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The more things change. . .

the more they stay the same. Palestinians continue to name their babies after Saddam in record numbers, and to urge him to attack Israel with chemical weapons, while at the same time expecting that once Saddam is defeated the U.S. will force Israel to re-start the “peace process” by making new concessions. It happened after the first Gulf War and will probably happen again. This time, the pretext will be sham democratic reforms on the part of Arafat. The pressure on President Bush to repeat the error of his father will come from Colin Powell and Tony Blair, and will probably be irresistible. The “road map” for this scenario is spelled out in this column by the vapid Richard Cohen. Notice how, even as Cohen leads the cheers for a new peace process, he stops short of claimng that it will actually bring about peace.
As for the notion that the Palestinians are about to embrace democracy, Barbara Lerner peels away that fig-leaf in this piece for National Review Online. She argues that the Palestinians will never organize themselves democratically. Lerner reasons that democracy holds little appeal to Arabs living in the nations of the southern half of the Middle East, such as Egypt and Saudi Arabia, and that the Palestinians, lacking any culture that pre-dates their current hatreds, are even less likely than the Egyptians and the Saudis to develop the non-predatory national identity that is the prerequisite for democracy.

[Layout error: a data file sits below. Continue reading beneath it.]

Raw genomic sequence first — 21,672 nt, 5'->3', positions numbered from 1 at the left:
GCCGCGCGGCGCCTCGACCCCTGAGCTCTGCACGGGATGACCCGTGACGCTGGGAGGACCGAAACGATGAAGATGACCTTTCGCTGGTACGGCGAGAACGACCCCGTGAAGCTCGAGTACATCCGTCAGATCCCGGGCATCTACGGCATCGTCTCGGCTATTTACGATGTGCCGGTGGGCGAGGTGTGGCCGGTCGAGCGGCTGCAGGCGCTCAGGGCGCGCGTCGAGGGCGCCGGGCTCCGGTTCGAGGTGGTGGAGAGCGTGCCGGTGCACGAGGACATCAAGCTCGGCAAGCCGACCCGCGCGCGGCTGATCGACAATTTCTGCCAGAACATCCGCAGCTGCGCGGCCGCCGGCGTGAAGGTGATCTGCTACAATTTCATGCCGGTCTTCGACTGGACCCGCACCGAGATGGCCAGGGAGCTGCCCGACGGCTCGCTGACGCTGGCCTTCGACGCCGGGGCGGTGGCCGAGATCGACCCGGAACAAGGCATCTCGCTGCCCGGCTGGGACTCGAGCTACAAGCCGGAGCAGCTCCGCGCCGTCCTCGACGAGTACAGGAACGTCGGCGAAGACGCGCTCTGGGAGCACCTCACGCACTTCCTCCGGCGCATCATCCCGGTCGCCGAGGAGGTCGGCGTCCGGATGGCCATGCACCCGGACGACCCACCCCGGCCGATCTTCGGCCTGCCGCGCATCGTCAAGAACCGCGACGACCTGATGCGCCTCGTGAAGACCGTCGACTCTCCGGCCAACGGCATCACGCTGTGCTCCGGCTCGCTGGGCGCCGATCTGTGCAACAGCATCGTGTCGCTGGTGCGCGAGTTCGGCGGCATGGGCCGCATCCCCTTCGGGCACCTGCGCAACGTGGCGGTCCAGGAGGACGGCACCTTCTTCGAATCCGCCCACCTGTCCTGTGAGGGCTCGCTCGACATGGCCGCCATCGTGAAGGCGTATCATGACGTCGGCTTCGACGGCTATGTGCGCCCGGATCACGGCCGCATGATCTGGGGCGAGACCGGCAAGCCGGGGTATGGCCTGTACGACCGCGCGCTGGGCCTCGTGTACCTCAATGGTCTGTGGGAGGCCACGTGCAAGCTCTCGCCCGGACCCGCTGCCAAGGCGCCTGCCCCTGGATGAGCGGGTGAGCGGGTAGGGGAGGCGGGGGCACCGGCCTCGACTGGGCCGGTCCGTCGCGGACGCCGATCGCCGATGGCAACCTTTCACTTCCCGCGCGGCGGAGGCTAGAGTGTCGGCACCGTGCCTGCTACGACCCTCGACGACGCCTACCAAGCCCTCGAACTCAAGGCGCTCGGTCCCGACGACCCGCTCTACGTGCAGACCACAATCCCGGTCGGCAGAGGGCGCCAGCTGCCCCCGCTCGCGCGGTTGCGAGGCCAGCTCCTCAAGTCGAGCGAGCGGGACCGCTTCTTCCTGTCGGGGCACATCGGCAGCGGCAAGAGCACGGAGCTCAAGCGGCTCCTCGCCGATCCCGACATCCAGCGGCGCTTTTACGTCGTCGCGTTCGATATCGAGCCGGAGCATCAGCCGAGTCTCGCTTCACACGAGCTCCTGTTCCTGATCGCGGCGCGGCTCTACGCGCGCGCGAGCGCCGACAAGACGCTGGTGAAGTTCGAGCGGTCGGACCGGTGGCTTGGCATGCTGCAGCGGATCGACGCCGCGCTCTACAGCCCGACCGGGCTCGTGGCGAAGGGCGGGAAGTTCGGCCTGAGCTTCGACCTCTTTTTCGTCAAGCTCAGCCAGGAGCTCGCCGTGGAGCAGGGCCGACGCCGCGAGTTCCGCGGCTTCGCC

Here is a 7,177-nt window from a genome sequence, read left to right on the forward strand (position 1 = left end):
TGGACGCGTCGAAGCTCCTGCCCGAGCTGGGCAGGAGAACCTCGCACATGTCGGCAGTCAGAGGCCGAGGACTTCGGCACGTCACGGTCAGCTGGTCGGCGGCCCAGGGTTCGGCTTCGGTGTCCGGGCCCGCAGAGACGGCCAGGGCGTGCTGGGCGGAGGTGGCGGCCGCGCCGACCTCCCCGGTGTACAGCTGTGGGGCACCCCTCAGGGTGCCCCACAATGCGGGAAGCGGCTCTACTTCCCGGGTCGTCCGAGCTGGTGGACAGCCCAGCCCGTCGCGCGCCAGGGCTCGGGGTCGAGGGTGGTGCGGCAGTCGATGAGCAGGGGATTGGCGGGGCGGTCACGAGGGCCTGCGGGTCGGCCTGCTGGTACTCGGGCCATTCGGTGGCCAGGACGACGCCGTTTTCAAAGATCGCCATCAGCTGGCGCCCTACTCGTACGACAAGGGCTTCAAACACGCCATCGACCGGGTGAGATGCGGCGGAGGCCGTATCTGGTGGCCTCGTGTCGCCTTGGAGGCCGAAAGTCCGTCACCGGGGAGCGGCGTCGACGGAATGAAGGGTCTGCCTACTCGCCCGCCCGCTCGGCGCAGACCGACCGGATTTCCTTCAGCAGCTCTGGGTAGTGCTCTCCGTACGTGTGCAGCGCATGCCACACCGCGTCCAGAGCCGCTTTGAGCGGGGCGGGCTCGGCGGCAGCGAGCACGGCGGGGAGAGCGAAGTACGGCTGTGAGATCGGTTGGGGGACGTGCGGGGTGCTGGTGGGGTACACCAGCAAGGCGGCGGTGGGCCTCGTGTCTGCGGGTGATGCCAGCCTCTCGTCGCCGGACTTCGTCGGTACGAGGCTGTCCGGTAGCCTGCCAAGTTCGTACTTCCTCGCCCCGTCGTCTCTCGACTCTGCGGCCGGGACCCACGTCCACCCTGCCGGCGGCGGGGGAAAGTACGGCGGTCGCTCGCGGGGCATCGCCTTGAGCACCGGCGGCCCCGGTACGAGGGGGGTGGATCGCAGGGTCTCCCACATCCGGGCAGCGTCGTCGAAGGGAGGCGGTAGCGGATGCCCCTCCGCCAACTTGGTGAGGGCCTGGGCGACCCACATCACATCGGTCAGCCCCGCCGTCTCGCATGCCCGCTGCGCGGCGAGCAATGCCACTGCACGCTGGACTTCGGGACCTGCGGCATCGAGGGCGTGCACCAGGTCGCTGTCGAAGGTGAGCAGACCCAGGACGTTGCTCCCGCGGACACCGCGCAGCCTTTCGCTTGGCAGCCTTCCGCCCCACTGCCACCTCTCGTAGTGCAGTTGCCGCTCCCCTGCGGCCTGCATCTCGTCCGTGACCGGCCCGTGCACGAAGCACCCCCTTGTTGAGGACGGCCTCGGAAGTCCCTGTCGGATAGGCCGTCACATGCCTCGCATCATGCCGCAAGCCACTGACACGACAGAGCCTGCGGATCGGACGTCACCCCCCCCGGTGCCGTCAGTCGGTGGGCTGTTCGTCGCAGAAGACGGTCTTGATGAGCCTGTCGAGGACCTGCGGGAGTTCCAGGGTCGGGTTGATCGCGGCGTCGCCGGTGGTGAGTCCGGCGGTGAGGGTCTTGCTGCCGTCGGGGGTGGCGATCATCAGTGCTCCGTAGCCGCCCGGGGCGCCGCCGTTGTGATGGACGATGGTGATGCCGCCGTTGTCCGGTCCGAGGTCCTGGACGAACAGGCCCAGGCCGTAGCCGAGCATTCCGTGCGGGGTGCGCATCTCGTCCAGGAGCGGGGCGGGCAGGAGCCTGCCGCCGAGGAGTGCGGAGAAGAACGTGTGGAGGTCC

Lerner’s argument is elegant and plausible. But “never” is a long time, and it is far from clear that the conditions she describes preclude the eventual establishment of a Palestinian democracy. On the other hand, Lerner is probably closer to mark than our State Department, which is ready to vouch for the existence of a fledgling Palestinian democracy based solely on its desire to begin coercing Israel.

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